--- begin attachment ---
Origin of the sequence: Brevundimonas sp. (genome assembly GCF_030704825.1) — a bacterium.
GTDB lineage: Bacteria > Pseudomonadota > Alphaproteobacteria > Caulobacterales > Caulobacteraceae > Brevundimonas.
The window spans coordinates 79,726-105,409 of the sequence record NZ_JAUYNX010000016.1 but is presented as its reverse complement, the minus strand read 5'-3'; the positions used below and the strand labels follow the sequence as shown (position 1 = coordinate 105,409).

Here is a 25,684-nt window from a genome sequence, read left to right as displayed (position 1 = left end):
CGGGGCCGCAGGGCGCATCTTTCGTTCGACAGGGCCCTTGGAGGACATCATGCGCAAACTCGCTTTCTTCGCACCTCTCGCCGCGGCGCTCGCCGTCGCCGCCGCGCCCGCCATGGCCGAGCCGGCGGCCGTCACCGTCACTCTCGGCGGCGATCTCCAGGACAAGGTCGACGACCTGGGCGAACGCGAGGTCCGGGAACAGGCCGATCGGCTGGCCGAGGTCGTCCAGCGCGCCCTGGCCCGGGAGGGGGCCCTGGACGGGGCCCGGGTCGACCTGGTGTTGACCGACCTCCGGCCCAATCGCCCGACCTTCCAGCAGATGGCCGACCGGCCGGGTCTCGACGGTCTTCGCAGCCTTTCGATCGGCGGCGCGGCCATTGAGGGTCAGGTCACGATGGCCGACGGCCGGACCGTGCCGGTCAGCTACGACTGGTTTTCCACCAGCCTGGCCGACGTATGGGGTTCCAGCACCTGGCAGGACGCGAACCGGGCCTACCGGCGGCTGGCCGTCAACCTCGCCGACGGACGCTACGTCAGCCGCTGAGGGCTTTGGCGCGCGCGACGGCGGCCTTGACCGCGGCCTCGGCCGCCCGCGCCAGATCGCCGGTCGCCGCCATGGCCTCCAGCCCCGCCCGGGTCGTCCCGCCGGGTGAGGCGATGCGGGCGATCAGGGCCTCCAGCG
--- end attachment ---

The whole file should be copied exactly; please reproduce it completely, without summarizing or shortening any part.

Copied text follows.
Origin of the sequence: Brevundimonas sp. (genome assembly GCF_030704825.1) — a bacterium.
GTDB lineage: Bacteria > Pseudomonadota > Alphaproteobacteria > Caulobacterales > Caulobacteraceae > Brevundimonas.
The window spans coordinates 79,726-105,409 of the sequence record NZ_JAUYNX010000016.1 but is presented as its reverse complement, the minus strand read 5'-3'; the positions used below and the strand labels follow the sequence as shown (position 1 = coordinate 105,409).

Here is a 25,684-nt window from a genome sequence, read left to right as displayed (position 1 = left end):
CGGGGCCGCAGGGCGCATCTTTCGTTCGACAGGGCCCTTGGAGGACATCATGCGCAAACTCGCTTTCTTCGCACCTCTCGCCGCGGCGCTCGCCGTCGCCGCCGCGCCCGCCATGGCCGAGCCGGCGGCCGTCACCGTCACTCTCGGCGGCGATCTCCAGGACAAGGTCGACGACCTGGGCGAACGCGAGGTCCGGGAACAGGCCGATCGGCTGGCCGAGGTCGTCCAGCGCGCCCTGGCCCGGGAGGGGGCCCTGGACGGGGCCCGGGTCGACCTGGTGTTGACCGACCTCCGGCCCAATCGCCCGACCTTCCAGCAGATGGCCGACCGGCCGGGTCTCGACGGTCTTCGCAGCCTTTCGATCGGCGGCGCGGCCATTGAGGGTCAGGTCACGATGGCCGACGGCCGGACCGTGCCGGTCAGCTACGACTGGTTTTCCACCAGCCTGGCCGACGTATGGGGTTCCAGCACCTGGCAGGACGCGAACCGGGCCTACCGGCGGCTGGCCGTCAACCTCGCCGACGGACGCTACGTCAGCCGCTGAGGGCTTTGGCGCGCGCGACGGCGGCCTTGACCGCGGCCTCGGCCGCCCGCGCCAGATCGCCGGTCGCCGCCATGGCCTCCAGCCCCGCCCGGGTCGTCCCGCCGGGTGAGGCGATGCGGGCGATCAGGGCCTCCAGCG